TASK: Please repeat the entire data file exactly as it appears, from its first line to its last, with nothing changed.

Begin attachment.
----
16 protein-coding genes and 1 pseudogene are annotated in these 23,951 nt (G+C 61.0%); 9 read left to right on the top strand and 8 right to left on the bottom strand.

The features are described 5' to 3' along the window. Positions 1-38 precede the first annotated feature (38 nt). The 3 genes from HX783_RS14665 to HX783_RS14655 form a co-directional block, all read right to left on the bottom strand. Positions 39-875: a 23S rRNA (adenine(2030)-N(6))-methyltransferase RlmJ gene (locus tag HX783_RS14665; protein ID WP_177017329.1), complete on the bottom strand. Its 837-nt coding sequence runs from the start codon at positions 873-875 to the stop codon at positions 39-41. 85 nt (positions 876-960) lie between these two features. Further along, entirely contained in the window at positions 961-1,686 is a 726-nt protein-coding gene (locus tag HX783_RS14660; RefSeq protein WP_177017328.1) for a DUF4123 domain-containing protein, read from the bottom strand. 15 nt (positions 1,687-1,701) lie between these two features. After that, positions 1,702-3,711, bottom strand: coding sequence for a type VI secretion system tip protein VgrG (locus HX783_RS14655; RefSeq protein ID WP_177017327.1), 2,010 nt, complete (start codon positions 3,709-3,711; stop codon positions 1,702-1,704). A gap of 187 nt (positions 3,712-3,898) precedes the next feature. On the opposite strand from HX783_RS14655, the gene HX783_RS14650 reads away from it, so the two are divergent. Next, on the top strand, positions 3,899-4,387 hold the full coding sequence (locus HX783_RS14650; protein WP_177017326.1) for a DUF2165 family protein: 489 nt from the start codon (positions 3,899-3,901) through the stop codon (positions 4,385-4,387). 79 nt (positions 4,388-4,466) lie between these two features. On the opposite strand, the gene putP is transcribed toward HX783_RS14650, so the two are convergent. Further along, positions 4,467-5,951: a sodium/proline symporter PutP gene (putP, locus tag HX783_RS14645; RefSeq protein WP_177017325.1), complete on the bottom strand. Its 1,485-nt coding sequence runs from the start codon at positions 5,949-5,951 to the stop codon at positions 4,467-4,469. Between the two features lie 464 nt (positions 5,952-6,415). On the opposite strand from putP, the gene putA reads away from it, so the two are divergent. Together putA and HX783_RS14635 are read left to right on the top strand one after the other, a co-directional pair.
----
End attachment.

16 protein-coding genes and 1 pseudogene are annotated in these 23,951 nt (G+C 61.0%); 9 read left to right on the top strand and 8 right to left on the bottom strand.

The features are described 5' to 3' along the window. Positions 1-38 precede the first annotated feature (38 nt). The 3 genes from HX783_RS14665 to HX783_RS14655 form a co-directional block, all read right to left on the bottom strand. Positions 39-875: a 23S rRNA (adenine(2030)-N(6))-methyltransferase RlmJ gene (locus tag HX783_RS14665; protein ID WP_177017329.1), complete on the bottom strand. Its 837-nt coding sequence runs from the start codon at positions 873-875 to the stop codon at positions 39-41. 85 nt (positions 876-960) lie between these two features. Further along, entirely contained in the window at positions 961-1,686 is a 726-nt protein-coding gene (locus tag HX783_RS14660; RefSeq protein WP_177017328.1) for a DUF4123 domain-containing protein, read from the bottom strand. 15 nt (positions 1,687-1,701) lie between these two features. After that, positions 1,702-3,711, bottom strand: coding sequence for a type VI secretion system tip protein VgrG (locus HX783_RS14655; RefSeq protein ID WP_177017327.1), 2,010 nt, complete (start codon positions 3,709-3,711; stop codon positions 1,702-1,704). A gap of 187 nt (positions 3,712-3,898) precedes the next feature. On the opposite strand from HX783_RS14655, the gene HX783_RS14650 reads away from it, so the two are divergent. Next, on the top strand, positions 3,899-4,387 hold the full coding sequence (locus HX783_RS14650; protein WP_177017326.1) for a DUF2165 family protein: 489 nt from the start codon (positions 3,899-3,901) through the stop codon (positions 4,385-4,387). 79 nt (positions 4,388-4,466) lie between these two features. On the opposite strand, the gene putP is transcribed toward HX783_RS14650, so the two are convergent. Further along, positions 4,467-5,951: a sodium/proline symporter PutP gene (putP, locus tag HX783_RS14645; RefSeq protein WP_177017325.1), complete on the bottom strand. Its 1,485-nt coding sequence runs from the start codon at positions 5,949-5,951 to the stop codon at positions 4,467-4,469. Between the two features lie 464 nt (positions 5,952-6,415). On the opposite strand from putP, the gene putA reads away from it, so the two are divergent. Together putA and HX783_RS14635 are read left to right on the top strand one after the other, a co-directional pair.